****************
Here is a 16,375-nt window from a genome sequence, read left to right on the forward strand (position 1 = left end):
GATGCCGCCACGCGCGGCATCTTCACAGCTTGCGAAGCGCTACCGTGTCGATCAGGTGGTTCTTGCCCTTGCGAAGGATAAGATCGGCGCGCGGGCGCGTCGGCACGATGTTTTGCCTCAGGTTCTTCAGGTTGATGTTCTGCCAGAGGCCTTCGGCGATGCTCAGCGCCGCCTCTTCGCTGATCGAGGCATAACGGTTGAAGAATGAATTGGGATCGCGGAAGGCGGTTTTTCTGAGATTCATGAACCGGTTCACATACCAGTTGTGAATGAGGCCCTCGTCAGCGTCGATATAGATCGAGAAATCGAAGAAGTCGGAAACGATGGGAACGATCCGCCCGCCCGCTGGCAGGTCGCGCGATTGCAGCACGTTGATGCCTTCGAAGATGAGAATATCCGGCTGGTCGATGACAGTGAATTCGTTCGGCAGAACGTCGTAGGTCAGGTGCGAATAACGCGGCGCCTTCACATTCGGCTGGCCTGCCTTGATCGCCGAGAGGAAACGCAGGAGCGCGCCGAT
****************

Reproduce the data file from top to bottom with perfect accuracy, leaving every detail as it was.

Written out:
Here is a 16,375-nt window from a genome sequence, read left to right on the forward strand (position 1 = left end):
GATGCCGCCACGCGCGGCATCTTCACAGCTTGCGAAGCGCTACCGTGTCGATCAGGTGGTTCTTGCCCTTGCGAAGGATAAGATCGGCGCGCGGGCGCGTCGGCACGATGTTTTGCCTCAGGTTCTTCAGGTTGATGTTCTGCCAGAGGCCTTCGGCGATGCTCAGCGCCGCCTCTTCGCTGATCGAGGCATAACGGTTGAAGAATGAATTGGGATCGCGGAAGGCGGTTTTTCTGAGATTCATGAACCGGTTCACATACCAGTTGTGAATGAGGCCCTCGTCAGCGTCGATATAGATCGAGAAATCGAAGAAGTCGGAAACGATGGGAACGATCCGCCCGCCCGCTGGCAGGTCGCGCGATTGCAGCACGTTGATGCCTTCGAAGATGAGAATATCCGGCTGGTCGATGACAGTGAATTCGTTCGGCAGAACGTCGTAGGTCAGGTGCGAATAACGCGGCGCCTTCACATTCGGCTGGCCTGCCTTGATCGCCGAGAGGAAACGCAGGAGCGCGCCGAT